U.S. DEPARTMENT OF THE INTERIORBUREAU OF LAND MANAGEMENT
 
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News.bytesNews.bytes Extra, issue 377


Visitors meet gentled mustangs, take some home

The Bureau of Land Management's Wild Horse and Burro Adoption Program rolled into Turlock March 21 and 22, as part of the Back Country Horsemen of California's statewide rendezvous.  Adopters took home 10 mustangs and two wild burros.

A group of yearling horses prances in the adoption pen, in front of visitors
Above, a group of yearlings prances for visitors in an adoption pen, while in the photo below, Blue, a BLM saddle horse, makes friends with adoption guests.  Blue, a former wild horse, is used by BLM horse wranglers in a variety of jobs, including sorting horses at the Litchfield Corrals and at adoption events.
Blue, a BLM saddle horse, makes friends with adoption guests.

BLM mustang adopters were  in Turlock to help spread the word about the intelligence, trainability and loyalty of wild horses.  Volunteer Becky Delaney, (first photo below), led her halter-trained mustang in a parade during the opening ceremonies of the Back Country Horsemen's Rendezvous.  Her horse was auctioned (and adopted) in a Horsemen's fund raiser, bringing in $320.  Volunteer Dave Miller introduced his mustang, Chief, to event visitors as well (second photo).   Dave and Chief also walked in the Horsemen's parade.
Volunteer Becky Delaney smiles and waves to bystanders as she leads her halter-trained mustang in a parade during opening ceremonies.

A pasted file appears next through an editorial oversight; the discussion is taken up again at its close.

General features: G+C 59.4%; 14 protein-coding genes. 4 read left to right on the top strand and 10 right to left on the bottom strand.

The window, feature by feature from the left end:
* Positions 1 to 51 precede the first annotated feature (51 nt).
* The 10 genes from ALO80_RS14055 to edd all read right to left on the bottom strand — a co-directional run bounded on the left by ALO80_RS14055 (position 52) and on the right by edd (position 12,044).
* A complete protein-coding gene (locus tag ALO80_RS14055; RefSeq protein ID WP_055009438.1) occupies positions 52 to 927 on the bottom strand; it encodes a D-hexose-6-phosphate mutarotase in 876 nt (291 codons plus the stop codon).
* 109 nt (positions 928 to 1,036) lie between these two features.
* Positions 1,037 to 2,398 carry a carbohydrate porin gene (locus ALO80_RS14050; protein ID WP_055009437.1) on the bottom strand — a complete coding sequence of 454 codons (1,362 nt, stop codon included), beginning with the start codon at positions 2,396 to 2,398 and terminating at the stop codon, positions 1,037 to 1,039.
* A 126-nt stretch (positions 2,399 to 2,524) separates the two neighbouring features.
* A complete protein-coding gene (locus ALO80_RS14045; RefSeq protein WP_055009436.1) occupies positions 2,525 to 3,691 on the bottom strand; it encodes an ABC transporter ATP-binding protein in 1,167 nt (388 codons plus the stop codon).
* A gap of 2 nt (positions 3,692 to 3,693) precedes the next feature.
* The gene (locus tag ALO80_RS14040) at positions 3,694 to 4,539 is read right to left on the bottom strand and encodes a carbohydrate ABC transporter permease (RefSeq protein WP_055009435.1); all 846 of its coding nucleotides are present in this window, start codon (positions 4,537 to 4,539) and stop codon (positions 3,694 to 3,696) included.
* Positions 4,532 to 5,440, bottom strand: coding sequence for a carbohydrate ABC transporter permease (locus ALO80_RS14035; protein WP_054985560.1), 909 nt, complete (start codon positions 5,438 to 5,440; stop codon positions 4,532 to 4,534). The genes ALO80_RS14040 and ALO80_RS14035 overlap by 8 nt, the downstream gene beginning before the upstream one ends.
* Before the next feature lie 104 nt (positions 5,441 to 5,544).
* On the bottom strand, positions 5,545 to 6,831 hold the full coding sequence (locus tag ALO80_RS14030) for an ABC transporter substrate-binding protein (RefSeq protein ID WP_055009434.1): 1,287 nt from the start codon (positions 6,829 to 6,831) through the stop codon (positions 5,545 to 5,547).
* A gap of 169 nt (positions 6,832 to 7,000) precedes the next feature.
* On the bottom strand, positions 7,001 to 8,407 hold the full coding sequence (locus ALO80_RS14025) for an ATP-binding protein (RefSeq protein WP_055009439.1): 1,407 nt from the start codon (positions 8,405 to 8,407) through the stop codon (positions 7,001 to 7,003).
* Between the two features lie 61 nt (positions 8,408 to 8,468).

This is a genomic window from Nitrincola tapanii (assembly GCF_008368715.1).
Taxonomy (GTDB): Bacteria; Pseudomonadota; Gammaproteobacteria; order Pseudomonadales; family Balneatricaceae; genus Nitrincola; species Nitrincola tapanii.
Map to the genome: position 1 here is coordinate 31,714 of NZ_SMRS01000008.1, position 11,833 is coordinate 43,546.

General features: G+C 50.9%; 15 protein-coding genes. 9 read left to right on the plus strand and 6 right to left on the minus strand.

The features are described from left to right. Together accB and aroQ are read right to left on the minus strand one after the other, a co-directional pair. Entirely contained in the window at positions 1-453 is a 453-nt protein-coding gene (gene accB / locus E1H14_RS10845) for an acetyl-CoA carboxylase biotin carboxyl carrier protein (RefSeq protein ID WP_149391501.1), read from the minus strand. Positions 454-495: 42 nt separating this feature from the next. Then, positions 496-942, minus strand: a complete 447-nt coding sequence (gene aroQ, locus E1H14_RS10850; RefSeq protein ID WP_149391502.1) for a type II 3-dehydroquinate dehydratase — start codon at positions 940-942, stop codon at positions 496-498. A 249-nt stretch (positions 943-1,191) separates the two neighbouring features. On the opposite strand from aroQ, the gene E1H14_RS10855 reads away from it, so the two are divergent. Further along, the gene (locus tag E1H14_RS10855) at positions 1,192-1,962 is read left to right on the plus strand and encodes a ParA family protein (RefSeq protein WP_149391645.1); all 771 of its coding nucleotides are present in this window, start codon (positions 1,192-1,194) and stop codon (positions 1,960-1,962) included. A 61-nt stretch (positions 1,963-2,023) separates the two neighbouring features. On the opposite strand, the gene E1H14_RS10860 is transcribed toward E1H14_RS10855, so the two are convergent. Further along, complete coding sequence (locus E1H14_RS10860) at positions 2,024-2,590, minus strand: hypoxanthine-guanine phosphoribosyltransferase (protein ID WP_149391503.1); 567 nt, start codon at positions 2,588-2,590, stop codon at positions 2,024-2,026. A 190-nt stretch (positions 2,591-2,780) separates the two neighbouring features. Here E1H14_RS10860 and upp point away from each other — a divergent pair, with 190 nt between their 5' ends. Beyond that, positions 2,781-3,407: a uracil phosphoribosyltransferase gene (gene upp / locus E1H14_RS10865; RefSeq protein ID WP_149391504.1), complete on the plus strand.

The BLM's Dave Miller introduces his mount to a woman who pets the horse

Another success story was Shawnie Peters, a horse trainer from Janesville, Lassen County, who saw her halter-trained horse adopted by a Turlock area resident.  Below, Peters  introduces her horse, Ty, to adopter Will Bennett.  The mustang and new adopter got along fine right from the start.  Peters gentled the horse as part of the Mustang Heritage Foundation's Trainer Incentive Program, which offers $700  to those who gentle BLM mustangs and find adopters.   Trainers must apply to be accepted in the program.  More information is online at mustangheritagefoundation.org.

Shawnie Peters introduces her horse, Ty, to adopter Will Bennett.

Below, Lassen County horse trainer Thad Waltman works with a horse during the adoption event.  Thad offered free gentling and training tips for adopters and event visitors.  He showed how gentle training methods are key to winning the trust and cooperation of a wild horse.
Volunteer Dave Miller introduces his mustang, Chief, to event visitors

- Jeff Fontana, 3/09


BLM-California News.bytes, issue 377


 
Last updated: 04-07-2009